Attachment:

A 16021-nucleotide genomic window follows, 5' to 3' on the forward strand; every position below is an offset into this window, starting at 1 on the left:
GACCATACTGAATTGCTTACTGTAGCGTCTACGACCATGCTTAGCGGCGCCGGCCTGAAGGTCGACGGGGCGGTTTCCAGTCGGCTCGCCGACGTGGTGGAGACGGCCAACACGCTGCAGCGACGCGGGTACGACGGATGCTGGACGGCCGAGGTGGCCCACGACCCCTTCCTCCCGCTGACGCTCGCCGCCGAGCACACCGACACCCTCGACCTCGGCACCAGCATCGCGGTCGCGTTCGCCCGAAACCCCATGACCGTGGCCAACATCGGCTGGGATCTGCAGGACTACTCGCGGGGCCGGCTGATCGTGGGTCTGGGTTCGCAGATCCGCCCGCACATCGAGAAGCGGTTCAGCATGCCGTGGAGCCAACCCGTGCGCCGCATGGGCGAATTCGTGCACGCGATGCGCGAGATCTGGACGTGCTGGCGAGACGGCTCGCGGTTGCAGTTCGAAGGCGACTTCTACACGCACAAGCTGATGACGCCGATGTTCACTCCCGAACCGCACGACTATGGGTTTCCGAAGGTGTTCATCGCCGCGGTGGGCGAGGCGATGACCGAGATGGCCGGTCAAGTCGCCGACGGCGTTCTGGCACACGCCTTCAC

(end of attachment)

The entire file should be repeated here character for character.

A 16021-nucleotide genomic window follows, 5' to 3' on the forward strand; every position below is an offset into this window, starting at 1 on the left:
GACCATACTGAATTGCTTACTGTAGCGTCTACGACCATGCTTAGCGGCGCCGGCCTGAAGGTCGACGGGGCGGTTTCCAGTCGGCTCGCCGACGTGGTGGAGACGGCCAACACGCTGCAGCGACGCGGGTACGACGGATGCTGGACGGCCGAGGTGGCCCACGACCCCTTCCTCCCGCTGACGCTCGCCGCCGAGCACACCGACACCCTCGACCTCGGCACCAGCATCGCGGTCGCGTTCGCCCGAAACCCCATGACCGTGGCCAACATCGGCTGGGATCTGCAGGACTACTCGCGGGGCCGGCTGATCGTGGGTCTGGGTTCGCAGATCCGCCCGCACATCGAGAAGCGGTTCAGCATGCCGTGGAGCCAACCCGTGCGCCGCATGGGCGAATTCGTGCACGCGATGCGCGAGATCTGGACGTGCTGGCGAGACGGCTCGCGGTTGCAGTTCGAAGGCGACTTCTACACGCACAAGCTGATGACGCCGATGTTCACTCCCGAACCGCACGACTATGGGTTTCCGAAGGTGTTCATCGCCGCGGTGGGCGAGGCGATGACCGAGATGGCCGGTCAAGTCGCCGACGGCGTTCTGGCACACGCCTTCAC